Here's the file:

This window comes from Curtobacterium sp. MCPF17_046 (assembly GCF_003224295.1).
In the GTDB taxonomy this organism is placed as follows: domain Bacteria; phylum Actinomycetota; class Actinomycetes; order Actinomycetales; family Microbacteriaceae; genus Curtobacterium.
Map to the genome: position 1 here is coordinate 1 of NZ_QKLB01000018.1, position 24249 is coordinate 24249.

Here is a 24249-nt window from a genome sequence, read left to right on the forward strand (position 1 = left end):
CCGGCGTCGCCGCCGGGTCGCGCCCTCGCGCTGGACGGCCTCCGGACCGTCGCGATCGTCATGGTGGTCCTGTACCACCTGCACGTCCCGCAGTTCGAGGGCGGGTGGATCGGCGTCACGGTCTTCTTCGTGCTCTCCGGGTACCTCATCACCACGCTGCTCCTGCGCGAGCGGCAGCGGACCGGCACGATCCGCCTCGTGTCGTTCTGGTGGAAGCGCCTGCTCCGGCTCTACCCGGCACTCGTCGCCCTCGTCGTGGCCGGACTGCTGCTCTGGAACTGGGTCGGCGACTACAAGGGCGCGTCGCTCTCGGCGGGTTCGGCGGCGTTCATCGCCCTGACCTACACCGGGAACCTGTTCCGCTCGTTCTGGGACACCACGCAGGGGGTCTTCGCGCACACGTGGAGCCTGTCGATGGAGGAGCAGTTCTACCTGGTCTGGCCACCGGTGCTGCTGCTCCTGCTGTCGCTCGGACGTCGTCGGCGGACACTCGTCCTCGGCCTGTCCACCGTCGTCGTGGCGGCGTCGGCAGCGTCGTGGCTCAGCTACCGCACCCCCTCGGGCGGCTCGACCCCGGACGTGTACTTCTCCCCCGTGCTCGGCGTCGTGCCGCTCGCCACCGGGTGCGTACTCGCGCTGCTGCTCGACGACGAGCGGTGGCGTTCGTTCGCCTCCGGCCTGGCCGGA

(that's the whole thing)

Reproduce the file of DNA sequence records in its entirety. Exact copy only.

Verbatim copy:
This window comes from Curtobacterium sp. MCPF17_046 (assembly GCF_003224295.1).
In the GTDB taxonomy this organism is placed as follows: domain Bacteria; phylum Actinomycetota; class Actinomycetes; order Actinomycetales; family Microbacteriaceae; genus Curtobacterium.
Map to the genome: position 1 here is coordinate 1 of NZ_QKLB01000018.1, position 24249 is coordinate 24249.

Here is a 24249-nt window from a genome sequence, read left to right on the forward strand (position 1 = left end):
CCGGCGTCGCCGCCGGGTCGCGCCCTCGCGCTGGACGGCCTCCGGACCGTCGCGATCGTCATGGTGGTCCTGTACCACCTGCACGTCCCGCAGTTCGAGGGCGGGTGGATCGGCGTCACGGTCTTCTTCGTGCTCTCCGGGTACCTCATCACCACGCTGCTCCTGCGCGAGCGGCAGCGGACCGGCACGATCCGCCTCGTGTCGTTCTGGTGGAAGCGCCTGCTCCGGCTCTACCCGGCACTCGTCGCCCTCGTCGTGGCCGGACTGCTGCTCTGGAACTGGGTCGGCGACTACAAGGGCGCGTCGCTCTCGGCGGGTTCGGCGGCGTTCATCGCCCTGACCTACACCGGGAACCTGTTCCGCTCGTTCTGGGACACCACGCAGGGGGTCTTCGCGCACACGTGGAGCCTGTCGATGGAGGAGCAGTTCTACCTGGTCTGGCCACCGGTGCTGCTGCTCCTGCTGTCGCTCGGACGTCGTCGGCGGACACTCGTCCTCGGCCTGTCCACCGTCGTCGTGGCGGCGTCGGCAGCGTCGTGGCTCAGCTACCGCACCCCCTCGGGCGGCTCGACCCCGGACGTGTACTTCTCCCCCGTGCTCGGCGTCGTGCCGCTCGCCACCGGGTGCGTACTCGCGCTGCTGCTCGACGACGAGCGGTGGCGTTCGTTCGCCTCCGGCCTGGCCGGA